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The FDA has granted a Regenerative Medicine Advanced Therapy designation to tisagenlecleucel for the treatment of patients with relapsed/refractory follicular lymphoma.
The FDA has granted a Regenerative Medicine Advanced Therapy (RMAT) designation to tisagenlecleucel (Kymriah) for the treatment of patients with relapsed/refractory follicular lymphoma, according to Novartis, the manufacturer of the CAR T-cell therapy.
The designation is based on preliminary clinical findings from the multicenter, ongoing phase II ELARA trial, which is exploring tisagenlecleucel in adult patients with relapsed/refractory follicular lymphoma. According to a press release from Novartis, the RMAT program was established under the 21st Century Cures Act to "expedite the development and review of regenerative medicine therapies intended to treat, modify, reverse, or cure a serious condition.”
Commenting on the designation, John Tsai, MD, head of Global Drug Development and chief medical officer, Novartis, stated in the press release, “This designation supports the advancement of Kymriah, which could potentially address an unmet need in certain patients with follicular lymphoma, as we strive to reimagine medicine at Novartis. These patients are often faced with the burden of several years of various treatments as their disease continues to progress.”
The ongoing, single-arm, open-label phase II ELARA trial (NCT03568461) is enrolling patients aged ≥18 years with grade 1, 2, or 3A relapsed/refractory follicular lymphoma. Exclusion criteria include CNS involvement, or receiving prior anti-CD19 therapy, gene therapy, adoptive T-cell therapy, or allogeneic HSCT. The target enrollment is 113 patients. Complete response (CR) rate is the primary end point, with secondary end points including overall response rate (ORR), duration of response, overall survival (OS), cellular kinetics, immunogenicity, safety, and patient-reported outcomes.
In August 2017, tisagenlecleucel (Kymriah) became the first CAR T-cell therapy to receive regulatory approval when the agency authorized the treatment’s use for patients ≤25 years of age with B-cell precursor acute lymphoblastic leukemia that is refractory or in second or later relapse.
In 2018, the indication was expanded for use in adult patients with relapsed/refractory large B-cell lymphoma—including diffuse large B-cell lymphoma (DLBCL), high-grade B-cell lymphoma, and DLBCL arising from follicular lymphoma—after ≥2 lines of systemic therapy.
This approval was based on data from the phase II JULIET study, in which tisagenlecleucel reached an ORR of 50% (95% CI, 38%-62%) in adult patients with relapsed/refractory DLBCL.2 The CR rate was 32% and the partial response (PR) rate was 18%; moreover, the median duration of response had not been reached.
Updated results from the JULIET trial presented at the 2018 ASH Annual Meeting confirmed that tisagenlecleucel continued to demonstrate durable ORRs with a median of 19 months of follow-up for patients with relapsed/refractory DLBCL.3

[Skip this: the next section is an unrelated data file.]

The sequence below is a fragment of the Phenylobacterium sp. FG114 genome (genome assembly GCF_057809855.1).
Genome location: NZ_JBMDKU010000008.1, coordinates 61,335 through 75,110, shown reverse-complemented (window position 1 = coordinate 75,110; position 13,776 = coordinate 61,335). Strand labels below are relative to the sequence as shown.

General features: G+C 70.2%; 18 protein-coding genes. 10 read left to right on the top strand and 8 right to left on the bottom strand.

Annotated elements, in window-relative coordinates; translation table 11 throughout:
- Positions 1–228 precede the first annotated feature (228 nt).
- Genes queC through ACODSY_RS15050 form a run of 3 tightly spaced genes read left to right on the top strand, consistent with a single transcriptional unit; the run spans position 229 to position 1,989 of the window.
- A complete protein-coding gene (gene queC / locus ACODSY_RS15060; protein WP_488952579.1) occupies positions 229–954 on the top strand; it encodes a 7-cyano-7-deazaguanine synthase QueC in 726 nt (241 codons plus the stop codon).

The ORR was 54% (95% CI, 41%-62%) with the CD19-targeted CAR T-cell therapy; the CR rate was 40%, and the remainder of patients had a PR. The median duration of response was not yet reach at the time of the analysis, but 54% of those who initially had a PR had converted to a CR.
At the May 21, 2018, data cutoff, 167 patients were enrolled in the study, of whom 115 had received treatment with a single dose of tisagenlecleucel at a median of 3.0 x 108 CAR-positive T cells. Ninety percent of patients who were enrolled had received bridging therapy and 93% had received lymphodepleting chemotherapy prior to infusion of the CAR T cells. The median time from infusion to data cutoff was 19.3 months.
Moreover, the median age of enrolled patients was 56 years (range, 22-76), and 23% were 65 or older. At baseline, 77% of patients had stage III/IV DLBCL and 17% had double or triple hit disease. More than half of patients (55%) had the germinal center subtype, with 43% having activated B-cell DLBCL. Nearly half of patients (49%) underwent a prior stem cell transplant and 51% had received ≥3 prior therapies.
Additional updated results showed that the 6-month relapse-free survival rate was 66% (95% CI, 51%-78%), which remained consistent at 64% at both the 12- and 18-month data analyses (95% CI, 48%-76%). The median OS for all infused patients was 11.1 months but was not reached for those who achieved a CR to tisagenlecleucel. The 12-month OS rate was 48% (95% Ci, 38%-57%) and the 18-month OS rate was 43% (95% CI, 33%-53%).
Regarding safety, no new deaths were reported since the prior assessment, and adverse events (AEs) remained consistent. Overall, 57% of patients experienced cytokine release syndrome of any grade in the study; 14% had a grade 3 event and 9% had a grade 4 event. The rate of neurological AEs was 20%, with 7% grade 3 and 4% grade 4.
The grading system used for these events likely resulted in an overestimation, as the University of Pennsylvania criteria were used and not the Lee criteria. Further studies are ongoing to uncover the true rates of AEs.
Other AEs of interest included prolonged cytopenias, which occurred in 45% of patients, and infection, which was present in 37% of patients. Additionally, 15% of patients experienced febrile neutropenia and 2% had tumor lysis syndrome.